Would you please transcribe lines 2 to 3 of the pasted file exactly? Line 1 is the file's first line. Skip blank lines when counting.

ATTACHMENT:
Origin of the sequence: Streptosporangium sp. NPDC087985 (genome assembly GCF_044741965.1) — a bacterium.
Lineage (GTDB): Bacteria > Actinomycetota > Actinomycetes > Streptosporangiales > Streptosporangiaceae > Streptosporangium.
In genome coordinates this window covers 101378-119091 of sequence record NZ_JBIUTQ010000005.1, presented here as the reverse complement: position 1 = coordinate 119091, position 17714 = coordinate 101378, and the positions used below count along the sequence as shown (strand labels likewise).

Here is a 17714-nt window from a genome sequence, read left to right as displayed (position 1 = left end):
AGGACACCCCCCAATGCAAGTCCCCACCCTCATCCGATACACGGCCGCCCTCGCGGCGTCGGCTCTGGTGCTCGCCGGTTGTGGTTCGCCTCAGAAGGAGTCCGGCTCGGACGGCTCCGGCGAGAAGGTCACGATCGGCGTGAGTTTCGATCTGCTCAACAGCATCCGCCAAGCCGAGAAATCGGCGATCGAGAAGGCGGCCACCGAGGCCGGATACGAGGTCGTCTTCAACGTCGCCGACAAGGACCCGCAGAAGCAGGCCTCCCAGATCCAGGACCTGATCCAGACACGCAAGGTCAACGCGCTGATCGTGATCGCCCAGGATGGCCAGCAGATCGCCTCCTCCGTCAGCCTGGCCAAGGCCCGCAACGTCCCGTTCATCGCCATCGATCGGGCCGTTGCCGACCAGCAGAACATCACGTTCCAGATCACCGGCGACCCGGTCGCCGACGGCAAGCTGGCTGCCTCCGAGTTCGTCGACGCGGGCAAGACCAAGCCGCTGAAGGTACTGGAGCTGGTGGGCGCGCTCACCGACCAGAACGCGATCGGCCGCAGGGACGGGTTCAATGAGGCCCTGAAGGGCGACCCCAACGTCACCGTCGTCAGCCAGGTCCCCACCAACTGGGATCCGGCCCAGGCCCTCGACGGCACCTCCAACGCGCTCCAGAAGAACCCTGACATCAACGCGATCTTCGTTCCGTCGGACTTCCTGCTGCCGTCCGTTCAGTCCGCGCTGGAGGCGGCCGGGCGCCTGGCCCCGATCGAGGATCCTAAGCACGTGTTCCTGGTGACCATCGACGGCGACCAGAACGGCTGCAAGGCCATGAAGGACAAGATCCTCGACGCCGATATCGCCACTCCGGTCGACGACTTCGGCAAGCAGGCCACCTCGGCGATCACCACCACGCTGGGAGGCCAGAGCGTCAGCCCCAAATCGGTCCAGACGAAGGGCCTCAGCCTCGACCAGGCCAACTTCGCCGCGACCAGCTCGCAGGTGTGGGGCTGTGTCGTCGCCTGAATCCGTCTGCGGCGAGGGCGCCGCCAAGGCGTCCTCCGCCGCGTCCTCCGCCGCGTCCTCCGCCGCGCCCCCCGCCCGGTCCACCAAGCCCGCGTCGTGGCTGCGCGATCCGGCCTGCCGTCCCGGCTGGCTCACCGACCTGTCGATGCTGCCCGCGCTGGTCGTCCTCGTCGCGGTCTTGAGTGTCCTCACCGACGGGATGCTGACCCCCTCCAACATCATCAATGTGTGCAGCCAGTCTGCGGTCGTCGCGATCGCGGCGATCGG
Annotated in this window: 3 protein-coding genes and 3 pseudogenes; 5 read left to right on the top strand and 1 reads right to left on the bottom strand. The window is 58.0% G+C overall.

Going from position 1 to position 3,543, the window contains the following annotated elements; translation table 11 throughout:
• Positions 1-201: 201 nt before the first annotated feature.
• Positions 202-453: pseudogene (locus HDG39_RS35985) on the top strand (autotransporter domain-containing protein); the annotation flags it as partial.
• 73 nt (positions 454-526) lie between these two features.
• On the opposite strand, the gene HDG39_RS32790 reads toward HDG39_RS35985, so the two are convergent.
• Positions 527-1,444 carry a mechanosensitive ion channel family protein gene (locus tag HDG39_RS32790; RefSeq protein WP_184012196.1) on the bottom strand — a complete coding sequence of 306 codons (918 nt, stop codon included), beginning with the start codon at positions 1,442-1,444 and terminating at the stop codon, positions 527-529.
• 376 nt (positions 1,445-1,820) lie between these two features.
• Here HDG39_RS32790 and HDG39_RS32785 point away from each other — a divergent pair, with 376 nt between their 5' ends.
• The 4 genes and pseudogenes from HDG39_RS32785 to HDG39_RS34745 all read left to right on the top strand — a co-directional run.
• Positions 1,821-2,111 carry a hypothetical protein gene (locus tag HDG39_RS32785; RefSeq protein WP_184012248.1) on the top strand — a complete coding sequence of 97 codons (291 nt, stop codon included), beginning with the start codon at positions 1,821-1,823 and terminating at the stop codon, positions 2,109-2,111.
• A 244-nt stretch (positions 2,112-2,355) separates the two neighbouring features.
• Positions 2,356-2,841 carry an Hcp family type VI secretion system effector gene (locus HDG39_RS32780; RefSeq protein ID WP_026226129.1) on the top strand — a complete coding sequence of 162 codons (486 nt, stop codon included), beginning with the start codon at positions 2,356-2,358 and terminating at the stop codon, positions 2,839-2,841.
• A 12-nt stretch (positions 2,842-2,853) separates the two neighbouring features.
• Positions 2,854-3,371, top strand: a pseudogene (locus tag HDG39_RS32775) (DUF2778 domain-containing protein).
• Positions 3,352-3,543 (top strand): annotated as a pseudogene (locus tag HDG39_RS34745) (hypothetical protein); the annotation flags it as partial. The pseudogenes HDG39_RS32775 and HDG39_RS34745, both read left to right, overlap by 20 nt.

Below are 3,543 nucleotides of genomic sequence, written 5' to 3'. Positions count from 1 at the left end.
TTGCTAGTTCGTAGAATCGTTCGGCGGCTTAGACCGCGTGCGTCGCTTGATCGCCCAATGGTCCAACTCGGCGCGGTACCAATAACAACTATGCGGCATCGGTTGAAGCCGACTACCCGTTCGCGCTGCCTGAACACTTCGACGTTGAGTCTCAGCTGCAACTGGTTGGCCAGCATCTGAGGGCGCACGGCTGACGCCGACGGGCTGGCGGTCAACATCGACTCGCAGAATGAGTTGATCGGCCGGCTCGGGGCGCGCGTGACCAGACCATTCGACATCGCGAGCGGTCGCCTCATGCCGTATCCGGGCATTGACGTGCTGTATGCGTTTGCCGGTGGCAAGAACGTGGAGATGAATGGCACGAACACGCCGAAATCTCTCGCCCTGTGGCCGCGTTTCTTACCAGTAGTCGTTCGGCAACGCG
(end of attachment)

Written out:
Lineage (GTDB): Bacteria > Actinomycetota > Actinomycetes > Streptosporangiales > Streptosporangiaceae > Streptosporangium.
In genome coordinates this window covers 101378-119091 of sequence record NZ_JBIUTQ010000005.1, presented here as the reverse complement: position 1 = coordinate 119091, position 17714 = coordinate 101378, and the positions used below count along the sequence as shown (strand labels likewise).